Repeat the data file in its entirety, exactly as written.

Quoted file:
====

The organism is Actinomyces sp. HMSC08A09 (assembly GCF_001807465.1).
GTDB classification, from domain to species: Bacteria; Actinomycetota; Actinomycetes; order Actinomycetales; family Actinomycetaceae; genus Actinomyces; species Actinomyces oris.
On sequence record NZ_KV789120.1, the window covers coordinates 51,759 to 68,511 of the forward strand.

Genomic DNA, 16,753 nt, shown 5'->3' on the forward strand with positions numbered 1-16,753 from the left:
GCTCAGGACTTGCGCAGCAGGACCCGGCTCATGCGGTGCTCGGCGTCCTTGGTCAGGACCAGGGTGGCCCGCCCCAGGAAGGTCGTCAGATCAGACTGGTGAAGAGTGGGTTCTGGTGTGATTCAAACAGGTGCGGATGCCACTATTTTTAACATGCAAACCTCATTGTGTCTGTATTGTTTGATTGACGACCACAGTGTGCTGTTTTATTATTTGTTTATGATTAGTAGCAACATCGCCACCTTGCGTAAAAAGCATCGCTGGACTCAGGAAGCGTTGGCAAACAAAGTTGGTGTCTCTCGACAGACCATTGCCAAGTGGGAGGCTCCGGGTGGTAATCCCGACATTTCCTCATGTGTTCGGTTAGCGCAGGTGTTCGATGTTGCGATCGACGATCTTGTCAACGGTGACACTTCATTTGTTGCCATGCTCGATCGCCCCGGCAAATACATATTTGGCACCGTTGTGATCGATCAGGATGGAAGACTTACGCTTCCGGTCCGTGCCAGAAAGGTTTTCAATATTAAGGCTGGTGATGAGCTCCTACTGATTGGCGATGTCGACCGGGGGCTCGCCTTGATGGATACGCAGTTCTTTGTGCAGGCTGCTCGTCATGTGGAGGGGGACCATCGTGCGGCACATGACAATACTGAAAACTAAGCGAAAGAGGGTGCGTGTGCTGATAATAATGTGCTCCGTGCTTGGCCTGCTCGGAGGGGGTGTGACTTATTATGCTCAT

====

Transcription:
The organism is Actinomyces sp. HMSC08A09 (assembly GCF_001807465.1).
GTDB classification, from domain to species: Bacteria; Actinomycetota; Actinomycetes; order Actinomycetales; family Actinomycetaceae; genus Actinomyces; species Actinomyces oris.
On sequence record NZ_KV789120.1, the window covers coordinates 51,759 to 68,511 of the forward strand.

Genomic DNA, 16,753 nt, shown 5'->3' on the forward strand with positions numbered 1-16,753 from the left:
GCTCAGGACTTGCGCAGCAGGACCCGGCTCATGCGGTGCTCGGCGTCCTTGGTCAGGACCAGGGTGGCCCGCCCCAGGAAGGTCGTCAGATCAGACTGGTGAAGAGTGGGTTCTGGTGTGATTCAAACAGGTGCGGATGCCACTATTTTTAACATGCAAACCTCATTGTGTCTGTATTGTTTGATTGACGACCACAGTGTGCTGTTTTATTATTTGTTTATGATTAGTAGCAACATCGCCACCTTGCGTAAAAAGCATCGCTGGACTCAGGAAGCGTTGGCAAACAAAGTTGGTGTCTCTCGACAGACCATTGCCAAGTGGGAGGCTCCGGGTGGTAATCCCGACATTTCCTCATGTGTTCGGTTAGCGCAGGTGTTCGATGTTGCGATCGACGATCTTGTCAACGGTGACACTTCATTTGTTGCCATGCTCGATCGCCCCGGCAAATACATATTTGGCACCGTTGTGATCGATCAGGATGGAAGACTTACGCTTCCGGTCCGTGCCAGAAAGGTTTTCAATATTAAGGCTGGTGATGAGCTCCTACTGATTGGCGATGTCGACCGGGGGCTCGCCTTGATGGATACGCAGTTCTTTGTGCAGGCTGCTCGTCATGTGGAGGGGGACCATCGTGCGGCACATGACAATACTGAAAACTAAGCGAAAGAGGGTGCGTGTGCTGATAATAATGTGCTCCGTGCTTGGCCTGCTCGGAGGGGGTGTGACTTATTATGCTCAT